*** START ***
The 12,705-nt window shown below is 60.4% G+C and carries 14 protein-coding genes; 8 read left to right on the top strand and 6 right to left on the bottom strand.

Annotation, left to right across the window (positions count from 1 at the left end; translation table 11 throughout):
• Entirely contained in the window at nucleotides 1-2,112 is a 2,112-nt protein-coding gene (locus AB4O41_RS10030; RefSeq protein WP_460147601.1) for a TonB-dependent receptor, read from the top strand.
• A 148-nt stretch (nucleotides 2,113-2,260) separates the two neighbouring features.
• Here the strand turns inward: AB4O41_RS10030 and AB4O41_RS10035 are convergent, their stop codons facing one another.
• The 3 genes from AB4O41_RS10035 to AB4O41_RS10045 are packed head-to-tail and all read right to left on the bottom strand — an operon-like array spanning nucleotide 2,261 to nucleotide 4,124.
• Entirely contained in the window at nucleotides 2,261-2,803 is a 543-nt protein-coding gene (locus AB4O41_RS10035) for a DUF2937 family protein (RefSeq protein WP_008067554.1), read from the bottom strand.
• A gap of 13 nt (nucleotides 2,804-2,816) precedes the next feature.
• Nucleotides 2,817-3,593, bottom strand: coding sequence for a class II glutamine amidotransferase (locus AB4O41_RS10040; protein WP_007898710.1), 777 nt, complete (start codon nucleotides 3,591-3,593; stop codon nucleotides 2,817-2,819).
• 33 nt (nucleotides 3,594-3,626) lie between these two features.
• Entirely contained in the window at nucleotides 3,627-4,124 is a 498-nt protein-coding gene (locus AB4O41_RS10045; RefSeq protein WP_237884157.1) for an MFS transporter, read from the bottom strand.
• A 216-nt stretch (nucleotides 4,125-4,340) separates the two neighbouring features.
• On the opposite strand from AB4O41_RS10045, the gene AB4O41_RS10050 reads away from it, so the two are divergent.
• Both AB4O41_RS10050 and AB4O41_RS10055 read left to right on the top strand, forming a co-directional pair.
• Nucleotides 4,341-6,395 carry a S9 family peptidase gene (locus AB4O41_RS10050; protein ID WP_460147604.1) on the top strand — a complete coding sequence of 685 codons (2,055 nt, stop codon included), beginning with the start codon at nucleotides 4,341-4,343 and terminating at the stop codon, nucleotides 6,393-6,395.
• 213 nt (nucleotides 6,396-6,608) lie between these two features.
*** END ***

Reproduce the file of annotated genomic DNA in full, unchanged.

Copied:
The 12,705-nt window shown below is 60.4% G+C and carries 14 protein-coding genes; 8 read left to right on the top strand and 6 right to left on the bottom strand.

Annotation, left to right across the window (positions count from 1 at the left end; translation table 11 throughout):
• Entirely contained in the window at nucleotides 1-2,112 is a 2,112-nt protein-coding gene (locus AB4O41_RS10030; RefSeq protein WP_460147601.1) for a TonB-dependent receptor, read from the top strand.
• A 148-nt stretch (nucleotides 2,113-2,260) separates the two neighbouring features.
• Here the strand turns inward: AB4O41_RS10030 and AB4O41_RS10035 are convergent, their stop codons facing one another.
• The 3 genes from AB4O41_RS10035 to AB4O41_RS10045 are packed head-to-tail and all read right to left on the bottom strand — an operon-like array spanning nucleotide 2,261 to nucleotide 4,124.
• Entirely contained in the window at nucleotides 2,261-2,803 is a 543-nt protein-coding gene (locus AB4O41_RS10035) for a DUF2937 family protein (RefSeq protein WP_008067554.1), read from the bottom strand.
• A gap of 13 nt (nucleotides 2,804-2,816) precedes the next feature.
• Nucleotides 2,817-3,593, bottom strand: coding sequence for a class II glutamine amidotransferase (locus AB4O41_RS10040; protein WP_007898710.1), 777 nt, complete (start codon nucleotides 3,591-3,593; stop codon nucleotides 2,817-2,819).
• 33 nt (nucleotides 3,594-3,626) lie between these two features.
• Entirely contained in the window at nucleotides 3,627-4,124 is a 498-nt protein-coding gene (locus AB4O41_RS10045; RefSeq protein WP_237884157.1) for an MFS transporter, read from the bottom strand.
• A 216-nt stretch (nucleotides 4,125-4,340) separates the two neighbouring features.
• On the opposite strand from AB4O41_RS10045, the gene AB4O41_RS10050 reads away from it, so the two are divergent.
• Both AB4O41_RS10050 and AB4O41_RS10055 read left to right on the top strand, forming a co-directional pair.
• Nucleotides 4,341-6,395 carry a S9 family peptidase gene (locus AB4O41_RS10050; protein ID WP_460147604.1) on the top strand — a complete coding sequence of 685 codons (2,055 nt, stop codon included), beginning with the start codon at nucleotides 4,341-4,343 and terminating at the stop codon, nucleotides 6,393-6,395.
• 213 nt (nucleotides 6,396-6,608) lie between these two features.